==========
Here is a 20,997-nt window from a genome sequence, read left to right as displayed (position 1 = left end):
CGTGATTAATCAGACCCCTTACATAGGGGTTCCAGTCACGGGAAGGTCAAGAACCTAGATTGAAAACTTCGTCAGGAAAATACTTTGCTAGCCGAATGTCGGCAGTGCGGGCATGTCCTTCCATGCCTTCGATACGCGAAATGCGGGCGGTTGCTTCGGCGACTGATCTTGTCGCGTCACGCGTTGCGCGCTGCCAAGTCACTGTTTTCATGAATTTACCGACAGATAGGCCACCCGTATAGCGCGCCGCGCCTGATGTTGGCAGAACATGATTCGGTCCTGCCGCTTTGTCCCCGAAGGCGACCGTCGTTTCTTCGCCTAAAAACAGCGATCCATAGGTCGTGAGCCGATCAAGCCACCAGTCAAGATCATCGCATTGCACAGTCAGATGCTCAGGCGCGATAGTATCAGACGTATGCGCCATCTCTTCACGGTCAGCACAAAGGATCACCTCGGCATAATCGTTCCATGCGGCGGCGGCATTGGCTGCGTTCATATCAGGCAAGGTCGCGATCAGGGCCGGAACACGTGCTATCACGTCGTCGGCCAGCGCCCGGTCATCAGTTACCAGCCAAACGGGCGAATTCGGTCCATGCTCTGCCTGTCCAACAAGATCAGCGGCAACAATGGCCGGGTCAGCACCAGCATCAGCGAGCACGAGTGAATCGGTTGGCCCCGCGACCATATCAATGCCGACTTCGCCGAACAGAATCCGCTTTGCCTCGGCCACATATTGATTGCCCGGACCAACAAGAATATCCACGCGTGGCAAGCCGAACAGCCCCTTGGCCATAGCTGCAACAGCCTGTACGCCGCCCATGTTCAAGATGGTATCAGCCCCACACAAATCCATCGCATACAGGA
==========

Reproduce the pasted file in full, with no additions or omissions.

Here is a 20,997-nt window from a genome sequence, read left to right as displayed (position 1 = left end):
CGTGATTAATCAGACCCCTTACATAGGGGTTCCAGTCACGGGAAGGTCAAGAACCTAGATTGAAAACTTCGTCAGGAAAATACTTTGCTAGCCGAATGTCGGCAGTGCGGGCATGTCCTTCCATGCCTTCGATACGCGAAATGCGGGCGGTTGCTTCGGCGACTGATCTTGTCGCGTCACGCGTTGCGCGCTGCCAAGTCACTGTTTTCATGAATTTACCGACAGATAGGCCACCCGTATAGCGCGCCGCGCCTGATGTTGGCAGAACATGATTCGGTCCTGCCGCTTTGTCCCCGAAGGCGACCGTCGTTTCTTCGCCTAAAAACAGCGATCCATAGGTCGTGAGCCGATCAAGCCACCAGTCAAGATCATCGCATTGCACAGTCAGATGCTCAGGCGCGATAGTATCAGACGTATGCGCCATCTCTTCACGGTCAGCACAAAGGATCACCTCGGCATAATCGTTCCATGCGGCGGCGGCATTGGCTGCGTTCATATCAGGCAAGGTCGCGATCAGGGCCGGAACACGTGCTATCACGTCGTCGGCCAGCGCCCGGTCATCAGTTACCAGCCAAACGGGCGAATTCGGTCCATGCTCTGCCTGTCCAACAAGATCAGCGGCAACAATGGCCGGGTCAGCACCAGCATCAGCGAGCACGAGTGAATCGGTTGGCCCCGCGACCATATCAATGCCGACTTCGCCGAACAGAATCCGCTTTGCCTCGGCCACATATTGATTGCCCGGACCAACAAGAATATCCACGCGTGGCAAGCCGAACAGCCCCTTGGCCATAGCTGCAACAGCCTGTACGCCGCCCATGTTCAAGATGGTATCAGCCCCACACAAATCCATCGCATACAGGA